In one embodiment, the internal cavity has proximal and distal portions. The suture thread retaining cap may be located in the distal portion of the internal cavity and the suture thread and any needles attached thereto may be stored in the proximal portion of the cavity. The cover member may comprise a sliding door matable with a side wall of the handle having three positions: a first, open position wherein the cavity is uncovered so as to allow access to both the proximal and distal portions of the cavity; a second, closed position wherein the door covers the proximal and distal portions of the cavity; and a third, intermediate position wherein the door covers the proximal portion of the cavity in a manner sufficient to retain at least one suture needle and thread within the cavity, but does not cover the distal portion.

BRIEF DESCRIPTION OF THE DRAWINGS

The invention will be more fully understood by reference to the following detailed description when considered in conjunction with the accompanying drawings, in which:

FIG. 1 is a perspective view of a suture anchor insertion system of the invention;

FIG. 2 is a perspective view of a suture anchor insertion tool of FIG. 1 with a cover member shown in a closed position;

FIG. 3 is a perspective view of a suture anchor insertion tool of FIG. 1 with the cover member shown in an intermediate position;

FIG. 4 illustrates a portion of the suture anchor inserting tool of FIG. 1 including a suture retaining member in an open position;

FIG. 5 illustrates the suture retaining member of FIG. 4 in a closed position;

FIG. 6 is a perspective view of the suture anchor insertion system of FIG. 1 with the cover member shown in the intermediate position and the suture retaining member in an open position;

FIG. 6A illustrates a portion of the suture anchor insertion tool of FIG. 6;

FIG. 7 is a perspective view of the suture anchor insertion system of FIG. 6 with the suture retaining member in a closed position;

FIG. 8 is a perspective view of the suture anchor insertion system of FIG. 6 with the cover member shown in a closed position;

FIG. 9 illustrates the distal end of a suture anchor inserting member of FIG. 1;

FIG. 10 illustrates the distal end of the suture anchor inserting member of FIG. 9 with a suture anchor seated thereon;

FIG. 11 provides an additional view of the suture anchor inserting member and suture anchor of FIG. 10 rotated 90°; and

FIG. 12 is a perspective view of the suture anchor inserting member and suture anchor of FIG. 10.

DETAILED DESCRIPTION OF THE INVENTION

A suture anchor insertion system of the invention, illustrated in FIG. 1, has a suture anchor insertion tool 10, a suture anchor 12, a length of suture thread 14 and at least one suture needle 16. The suture anchor insertion tool 10, illustrated in FIGS. 1 to 3, includes a handle portion 18 having proximal and distal ends 20, 22 and a side wall 24 disposed between the ends 20, 22, and an elongate suture anchor insertion member 26 extending from the distal end 22 of the handle 18. The suture anchor insertion tool 10 may be made from a variety of materials known to those of ordinary skill in the art to be useful for constructing surgical tools. In one embodiment, the handle 18 is formed from a polymeric material such as polyethylene or a copolymer thereof and the suture anchor insertion member 26 is formed from a metal such as stainless steel.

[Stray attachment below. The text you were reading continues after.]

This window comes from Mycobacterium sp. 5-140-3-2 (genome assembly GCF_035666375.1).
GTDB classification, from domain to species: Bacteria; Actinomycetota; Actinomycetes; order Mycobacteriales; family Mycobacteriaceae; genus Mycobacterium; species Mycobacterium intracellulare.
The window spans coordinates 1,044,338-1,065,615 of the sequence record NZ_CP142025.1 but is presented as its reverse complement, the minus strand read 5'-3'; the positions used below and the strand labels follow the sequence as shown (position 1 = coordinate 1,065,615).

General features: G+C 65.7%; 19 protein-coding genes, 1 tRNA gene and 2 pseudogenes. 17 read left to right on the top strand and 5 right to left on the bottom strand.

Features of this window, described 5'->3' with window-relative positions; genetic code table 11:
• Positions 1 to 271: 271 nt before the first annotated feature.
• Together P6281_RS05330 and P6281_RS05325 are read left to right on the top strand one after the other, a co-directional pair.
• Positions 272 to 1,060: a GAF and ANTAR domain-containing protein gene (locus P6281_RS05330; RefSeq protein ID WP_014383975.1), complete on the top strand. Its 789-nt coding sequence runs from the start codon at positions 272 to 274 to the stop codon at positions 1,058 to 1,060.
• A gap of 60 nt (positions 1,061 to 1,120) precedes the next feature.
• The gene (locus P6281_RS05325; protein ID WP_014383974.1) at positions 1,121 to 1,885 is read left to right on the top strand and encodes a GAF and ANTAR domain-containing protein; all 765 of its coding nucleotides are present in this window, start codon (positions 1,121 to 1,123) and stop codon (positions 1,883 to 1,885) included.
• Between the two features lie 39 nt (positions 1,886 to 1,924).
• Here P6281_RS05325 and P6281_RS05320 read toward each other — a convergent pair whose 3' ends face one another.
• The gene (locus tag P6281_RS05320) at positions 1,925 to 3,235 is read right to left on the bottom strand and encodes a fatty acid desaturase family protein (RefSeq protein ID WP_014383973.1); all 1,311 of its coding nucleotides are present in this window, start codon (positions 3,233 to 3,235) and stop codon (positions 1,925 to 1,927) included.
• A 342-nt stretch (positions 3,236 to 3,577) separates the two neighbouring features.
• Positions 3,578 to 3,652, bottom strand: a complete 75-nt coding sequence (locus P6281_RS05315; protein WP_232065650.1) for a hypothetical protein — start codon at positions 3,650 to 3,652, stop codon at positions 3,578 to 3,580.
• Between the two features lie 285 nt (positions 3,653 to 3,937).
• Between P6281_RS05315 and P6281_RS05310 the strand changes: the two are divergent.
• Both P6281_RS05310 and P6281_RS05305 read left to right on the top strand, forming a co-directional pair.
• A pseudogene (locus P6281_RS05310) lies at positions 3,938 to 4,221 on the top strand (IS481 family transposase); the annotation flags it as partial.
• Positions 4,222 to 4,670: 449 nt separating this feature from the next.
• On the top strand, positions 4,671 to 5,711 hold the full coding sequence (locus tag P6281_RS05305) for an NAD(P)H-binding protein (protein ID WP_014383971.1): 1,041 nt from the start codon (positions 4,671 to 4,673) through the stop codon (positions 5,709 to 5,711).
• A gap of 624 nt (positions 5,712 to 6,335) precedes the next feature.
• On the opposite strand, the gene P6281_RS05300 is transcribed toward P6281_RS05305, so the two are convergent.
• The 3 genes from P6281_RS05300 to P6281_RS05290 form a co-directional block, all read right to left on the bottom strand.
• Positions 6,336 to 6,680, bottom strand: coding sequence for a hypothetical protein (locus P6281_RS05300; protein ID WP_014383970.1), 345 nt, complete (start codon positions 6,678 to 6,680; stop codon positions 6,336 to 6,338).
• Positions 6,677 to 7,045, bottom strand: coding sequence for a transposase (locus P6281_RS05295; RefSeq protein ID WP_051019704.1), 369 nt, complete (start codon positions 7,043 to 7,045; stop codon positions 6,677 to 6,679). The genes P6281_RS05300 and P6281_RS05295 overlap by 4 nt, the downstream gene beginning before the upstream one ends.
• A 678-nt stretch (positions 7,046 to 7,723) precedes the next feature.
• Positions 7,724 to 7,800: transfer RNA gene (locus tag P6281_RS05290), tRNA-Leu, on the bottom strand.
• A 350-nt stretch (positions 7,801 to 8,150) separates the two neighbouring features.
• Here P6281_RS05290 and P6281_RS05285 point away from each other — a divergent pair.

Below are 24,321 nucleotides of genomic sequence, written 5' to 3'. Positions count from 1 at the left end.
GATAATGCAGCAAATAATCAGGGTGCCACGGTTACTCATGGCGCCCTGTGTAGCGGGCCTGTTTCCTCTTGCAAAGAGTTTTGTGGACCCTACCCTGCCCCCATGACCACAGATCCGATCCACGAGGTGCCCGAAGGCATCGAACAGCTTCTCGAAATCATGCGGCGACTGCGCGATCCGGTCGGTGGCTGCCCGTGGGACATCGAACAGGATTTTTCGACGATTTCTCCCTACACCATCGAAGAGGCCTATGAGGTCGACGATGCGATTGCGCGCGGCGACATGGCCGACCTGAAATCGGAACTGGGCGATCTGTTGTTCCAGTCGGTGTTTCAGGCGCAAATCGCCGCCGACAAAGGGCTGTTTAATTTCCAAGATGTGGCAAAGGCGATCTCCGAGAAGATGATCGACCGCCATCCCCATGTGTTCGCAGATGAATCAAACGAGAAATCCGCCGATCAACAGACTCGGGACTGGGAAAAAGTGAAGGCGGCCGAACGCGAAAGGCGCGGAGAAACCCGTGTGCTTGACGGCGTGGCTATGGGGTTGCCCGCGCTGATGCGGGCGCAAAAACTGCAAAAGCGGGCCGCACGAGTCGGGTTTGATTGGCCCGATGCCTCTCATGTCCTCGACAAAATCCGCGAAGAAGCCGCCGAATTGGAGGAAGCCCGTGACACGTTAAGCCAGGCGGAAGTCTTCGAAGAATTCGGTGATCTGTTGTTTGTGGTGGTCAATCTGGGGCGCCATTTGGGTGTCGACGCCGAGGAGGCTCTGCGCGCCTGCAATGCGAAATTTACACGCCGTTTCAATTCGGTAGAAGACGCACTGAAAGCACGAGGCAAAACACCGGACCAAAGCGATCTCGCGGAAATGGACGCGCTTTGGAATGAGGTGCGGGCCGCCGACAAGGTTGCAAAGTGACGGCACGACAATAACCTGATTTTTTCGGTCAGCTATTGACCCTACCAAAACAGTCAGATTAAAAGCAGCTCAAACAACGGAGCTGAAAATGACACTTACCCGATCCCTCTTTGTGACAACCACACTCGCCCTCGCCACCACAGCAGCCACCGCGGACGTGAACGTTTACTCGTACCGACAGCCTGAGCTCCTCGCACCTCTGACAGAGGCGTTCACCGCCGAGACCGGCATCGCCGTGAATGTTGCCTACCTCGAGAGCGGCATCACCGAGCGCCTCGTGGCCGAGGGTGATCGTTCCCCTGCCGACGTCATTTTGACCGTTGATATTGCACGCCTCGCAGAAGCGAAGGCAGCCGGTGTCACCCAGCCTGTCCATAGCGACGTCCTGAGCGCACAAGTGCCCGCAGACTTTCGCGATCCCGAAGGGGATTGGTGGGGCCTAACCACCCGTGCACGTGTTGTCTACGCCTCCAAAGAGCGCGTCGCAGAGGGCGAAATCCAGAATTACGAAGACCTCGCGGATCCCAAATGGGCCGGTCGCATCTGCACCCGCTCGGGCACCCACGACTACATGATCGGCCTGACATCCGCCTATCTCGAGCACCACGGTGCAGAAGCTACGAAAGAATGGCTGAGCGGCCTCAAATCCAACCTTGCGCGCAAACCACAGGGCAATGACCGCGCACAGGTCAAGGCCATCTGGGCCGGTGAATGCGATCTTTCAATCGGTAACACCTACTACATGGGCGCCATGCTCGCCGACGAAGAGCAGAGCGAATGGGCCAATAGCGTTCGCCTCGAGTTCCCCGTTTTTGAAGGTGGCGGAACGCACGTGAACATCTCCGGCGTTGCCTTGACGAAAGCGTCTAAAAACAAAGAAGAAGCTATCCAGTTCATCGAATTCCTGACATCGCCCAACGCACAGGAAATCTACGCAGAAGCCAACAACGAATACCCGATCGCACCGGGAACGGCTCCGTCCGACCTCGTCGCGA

The side wall 24 of the handle 18 defines an internal cavity 28 suitable to store the suture thread 14 and any attached suture needles 16. The cavity 28, as best seen in FIG. 1, is divided by separating member 30 into a proximal portion 32 and a distal portion 34. A cover member 36 is slidably disposed on the handle 18, disposed upon the side wall 24, so as to enclose at least a portion of the cavity 28. Rails 38 (one shown) may be provided in the cavity 28 to slidably engage a portion of the cover member 36 to create the sliding attachment and allow the cover member 36 to slide in a proximal-distal direction. The cover member 36 may also be provided with a thumb grip 40 on a superior surface thereof to allow a surgeon to easily slide the cover member 36 while gripping the handle 18. The handle 18 should be of an appropriate size to allow for handling of the tool by a surgeon with one hand. Generally, the handle 18 may be between about 3 to 6 inches in length.

As shown in FIG. 1, the cover member 36 is located in its proximal-most position wherein both the proximal and distal portions 32, 34 of the internal cavity 28 are exposed. This proximal-most position is referred to herein as the "open" position of the cover member 36. By contrast, the cover member 36 is illustrated in FIG. 2 in its distal-most or "closed" position wherein the entirety of the internal cavity 28 is closed off and any contents of the cavity 28 are retained therein.

In addition, the cover member 36 may be placed, as shown in FIG. 3, in an "intermediate" position wherein the proximal portion 32 of the internal cavity 28 is enclosed in a manner sufficient to retain therein at least one suture needle 16 and suture thread 14, but the distal portion 34 of the internal cavity 28 is exposed and accessible. A protuberance (not shown) may be placed on a proximal portion of the handle 18 over which the cover member 36 slides, with a corresponding recess (not shown) provided on an inferior surface of the cover member 36. The protuberance and recess may be located so as to engage when the cover member 36 is placed in the intermediate position, thereby creating a temporary locking condition which retains the cover member 36 in the intermediate position until the cover member 36 is forcibly moved from that position by a user of the tool 10. Of course, a person of ordinary skill in the art may employ a variety of cover member configurations to selectively cover all or portions of the internal cavity 28 to the same effect as the sliding cover member 36 described herein.